From Tracie: The Alamo, Fresh Bread, and a Spiral Staircase

Monday, June 27, 2011

The Alamo, Fresh Bread, and a Spiral Staircase

The Alamo
On a hot morning, my class rode in an old bus to the Alamo. It was not as exciting as I had imagined it to be. In my mind, the Alamo would be big, sitting out in the middle of the desert.

In reality, it seemed quite small, dwarfed by the large, city buildings all around it. We spent time inside, taking a tour. There were a lot of flags and glass boxes that contained historical items. 

The Alamo visit was followed by a picnic lunch, and then we were on our way to a bakery. As the bus parked in front, the smell of fresh bread hung heavy in the air. The tour guide walked us through the kitchen, and we saw each step of the baking process.

With promises of fresh bread when we returned, we walked across the grass to the old, original bakery building, and waited in the hot sun while the iron door was unlocked. Inside, there were large ovens and a few long, wooden tables that had been left behind when the transition to the new building was made years earlier. 

The tour guide shared the history of the buildings and business. I'm sure I would find it all fascinating today, but at four years old, I only had eyes for the spiral staircase in the corner. 

"Are we going to climb up that?" I whispered to my friend Maria, gesturing to the staircase. She answered with a shrug. 

I stared at the big ovens, imagining fires burning and bread baking - imaginations made easier by the smells floating through the air from the building next door - until the word "staircase" quickly brought me back to reality. We would be going up.

Maria and I grinned at each other as we waited our turn to climb the stairs. 

Step by step. 

Halfway up, I reached out my hand to touch the wall, and green paint flaked off onto my fingers, revealing the white stucco underneath.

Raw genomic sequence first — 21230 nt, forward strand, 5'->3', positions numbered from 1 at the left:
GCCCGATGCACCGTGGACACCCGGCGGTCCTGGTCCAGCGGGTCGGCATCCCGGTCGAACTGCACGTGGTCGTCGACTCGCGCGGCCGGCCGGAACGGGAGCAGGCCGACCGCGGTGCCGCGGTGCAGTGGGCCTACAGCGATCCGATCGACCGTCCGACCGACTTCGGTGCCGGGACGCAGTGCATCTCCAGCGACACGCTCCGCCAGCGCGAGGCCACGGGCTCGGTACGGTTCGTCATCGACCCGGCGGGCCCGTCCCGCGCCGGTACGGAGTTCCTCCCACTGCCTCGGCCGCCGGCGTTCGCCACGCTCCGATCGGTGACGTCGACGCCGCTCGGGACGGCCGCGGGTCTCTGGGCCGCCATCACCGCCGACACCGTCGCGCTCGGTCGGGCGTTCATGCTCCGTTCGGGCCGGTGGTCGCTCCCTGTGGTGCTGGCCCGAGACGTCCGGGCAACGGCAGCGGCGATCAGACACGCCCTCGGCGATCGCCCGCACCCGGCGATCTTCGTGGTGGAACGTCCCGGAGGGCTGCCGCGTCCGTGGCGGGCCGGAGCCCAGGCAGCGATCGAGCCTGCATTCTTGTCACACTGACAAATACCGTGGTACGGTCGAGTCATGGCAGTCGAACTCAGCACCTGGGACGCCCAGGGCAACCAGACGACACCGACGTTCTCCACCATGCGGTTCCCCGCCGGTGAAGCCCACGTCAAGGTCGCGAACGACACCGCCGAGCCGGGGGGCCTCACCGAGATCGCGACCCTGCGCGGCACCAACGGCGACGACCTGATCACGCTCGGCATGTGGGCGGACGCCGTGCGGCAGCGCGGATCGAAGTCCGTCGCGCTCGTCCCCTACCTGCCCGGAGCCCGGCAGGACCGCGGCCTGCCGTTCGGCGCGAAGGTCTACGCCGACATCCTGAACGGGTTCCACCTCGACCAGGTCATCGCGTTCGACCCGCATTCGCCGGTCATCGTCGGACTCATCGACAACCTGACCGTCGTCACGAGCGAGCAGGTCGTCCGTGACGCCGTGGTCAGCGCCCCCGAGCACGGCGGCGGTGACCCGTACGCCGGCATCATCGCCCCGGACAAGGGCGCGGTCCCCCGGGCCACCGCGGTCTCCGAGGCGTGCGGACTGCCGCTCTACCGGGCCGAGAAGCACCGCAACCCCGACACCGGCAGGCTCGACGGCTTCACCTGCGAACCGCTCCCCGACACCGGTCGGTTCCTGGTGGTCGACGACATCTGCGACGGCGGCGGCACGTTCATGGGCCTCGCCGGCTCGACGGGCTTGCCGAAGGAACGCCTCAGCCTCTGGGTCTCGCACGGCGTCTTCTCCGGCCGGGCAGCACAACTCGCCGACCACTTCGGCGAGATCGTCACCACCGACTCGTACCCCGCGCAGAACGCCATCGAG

We found the top floor to be empty, except for several wooden chairs. The ceiling was low. This did not bother me, as I was quite short (the way four-year-olds tend to be) but I noticed my teacher was slumping over just a bit. We walked across the room to the exit, and instead of another spiral staircase, there was a hole in the floor with a ladder leading down to the room below. 

One by one, we climbed down the ladder. I followed Maria, careful to not let my fear show through as I placed my foot on the first rung. "Hurry up!" I heard a small voice call out, above me, but I ignored it, and moved slowly down the ladder, breathing a sigh of relief when I reached the safety of the ground floor. 

We returned to the bakery for our promised bread, fresh out of the oven. Eaten outside, under the shade of a large tree, the bread was so warm and fluffy, it nearly melted in my mouth. We piled into the bus, each holding a loaf of fresh bread to take home, and headed back to the school.

When my mom picked me up that afternoon, and asked how my trip to the Alamo went, I answered her by announcing that one day I wanted to live in a house with a spiral staircase and light green walls.

Red Dress Club Prompt:
School trips. We all go on them. What trip do you remember the most? Write a memoir post about a memorable school trip.

Do you have a favorite memory of a class trip? 
Image Credit - Flickr - OZinOH


  1. OH, I love this. You capture the details...from the flaky paint to that amazing smell with such skill.

    And oh my, do I ever adore your child's point of view. Staircases ARE the coolest things in the world, especially when they are spiral. I remember feeling that so vividly.

  2. I LOVE this! Also, I LIVE IN SAN ANTONIO! Such great description of how you felt being there and what you took away.

  3. Well I am kind of let down that the Alamo is not a huge sight in the middle of nowhere that looks great even. Fresh baked bread sounds awesome and your visual imagery is getting so amazing.

  4. :) Awesome as always, sweet Tracie!

  5. I want to feel the wall!

    Alamo schmalamo. You got fresh bread!

  6. Loved this piece! I've been to the Alamo numerous times, only as an adult. It does seem so small in the big city. And fresh baked bread is my absolute favorite!